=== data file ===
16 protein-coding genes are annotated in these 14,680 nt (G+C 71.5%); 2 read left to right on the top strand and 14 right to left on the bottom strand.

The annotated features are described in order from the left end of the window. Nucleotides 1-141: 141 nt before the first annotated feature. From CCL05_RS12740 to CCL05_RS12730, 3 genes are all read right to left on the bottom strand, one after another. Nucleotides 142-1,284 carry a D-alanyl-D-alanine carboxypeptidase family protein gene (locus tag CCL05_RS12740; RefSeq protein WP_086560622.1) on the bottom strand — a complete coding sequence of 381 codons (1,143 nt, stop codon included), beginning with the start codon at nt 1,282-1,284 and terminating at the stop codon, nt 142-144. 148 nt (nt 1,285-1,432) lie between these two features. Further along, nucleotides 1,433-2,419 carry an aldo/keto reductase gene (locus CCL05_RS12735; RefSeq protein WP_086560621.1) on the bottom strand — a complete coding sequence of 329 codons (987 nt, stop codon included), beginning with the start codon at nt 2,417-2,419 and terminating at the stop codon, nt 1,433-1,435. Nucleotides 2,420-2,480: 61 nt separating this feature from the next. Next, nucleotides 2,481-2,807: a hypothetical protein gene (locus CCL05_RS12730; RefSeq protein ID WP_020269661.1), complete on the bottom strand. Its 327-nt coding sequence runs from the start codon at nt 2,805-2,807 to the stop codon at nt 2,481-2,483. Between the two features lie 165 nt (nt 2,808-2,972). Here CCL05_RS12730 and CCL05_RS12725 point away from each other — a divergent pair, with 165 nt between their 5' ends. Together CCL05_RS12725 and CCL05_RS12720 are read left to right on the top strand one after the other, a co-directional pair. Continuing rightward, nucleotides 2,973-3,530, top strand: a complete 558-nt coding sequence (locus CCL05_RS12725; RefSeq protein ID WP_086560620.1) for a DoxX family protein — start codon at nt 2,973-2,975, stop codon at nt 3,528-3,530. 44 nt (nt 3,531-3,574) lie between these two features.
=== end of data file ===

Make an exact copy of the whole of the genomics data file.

16 protein-coding genes are annotated in these 14,680 nt (G+C 71.5%); 2 read left to right on the top strand and 14 right to left on the bottom strand.

The annotated features are described in order from the left end of the window. Nucleotides 1-141: 141 nt before the first annotated feature. From CCL05_RS12740 to CCL05_RS12730, 3 genes are all read right to left on the bottom strand, one after another. Nucleotides 142-1,284 carry a D-alanyl-D-alanine carboxypeptidase family protein gene (locus tag CCL05_RS12740; RefSeq protein WP_086560622.1) on the bottom strand — a complete coding sequence of 381 codons (1,143 nt, stop codon included), beginning with the start codon at nt 1,282-1,284 and terminating at the stop codon, nt 142-144. 148 nt (nt 1,285-1,432) lie between these two features. Further along, nucleotides 1,433-2,419 carry an aldo/keto reductase gene (locus CCL05_RS12735; RefSeq protein WP_086560621.1) on the bottom strand — a complete coding sequence of 329 codons (987 nt, stop codon included), beginning with the start codon at nt 2,417-2,419 and terminating at the stop codon, nt 1,433-1,435. Nucleotides 2,420-2,480: 61 nt separating this feature from the next. Next, nucleotides 2,481-2,807: a hypothetical protein gene (locus CCL05_RS12730; RefSeq protein ID WP_020269661.1), complete on the bottom strand. Its 327-nt coding sequence runs from the start codon at nt 2,805-2,807 to the stop codon at nt 2,481-2,483. Between the two features lie 165 nt (nt 2,808-2,972). Here CCL05_RS12730 and CCL05_RS12725 point away from each other — a divergent pair, with 165 nt between their 5' ends. Together CCL05_RS12725 and CCL05_RS12720 are read left to right on the top strand one after the other, a co-directional pair. Continuing rightward, nucleotides 2,973-3,530, top strand: a complete 558-nt coding sequence (locus CCL05_RS12725; RefSeq protein ID WP_086560620.1) for a DoxX family protein — start codon at nt 2,973-2,975, stop codon at nt 3,528-3,530. 44 nt (nt 3,531-3,574) lie between these two features.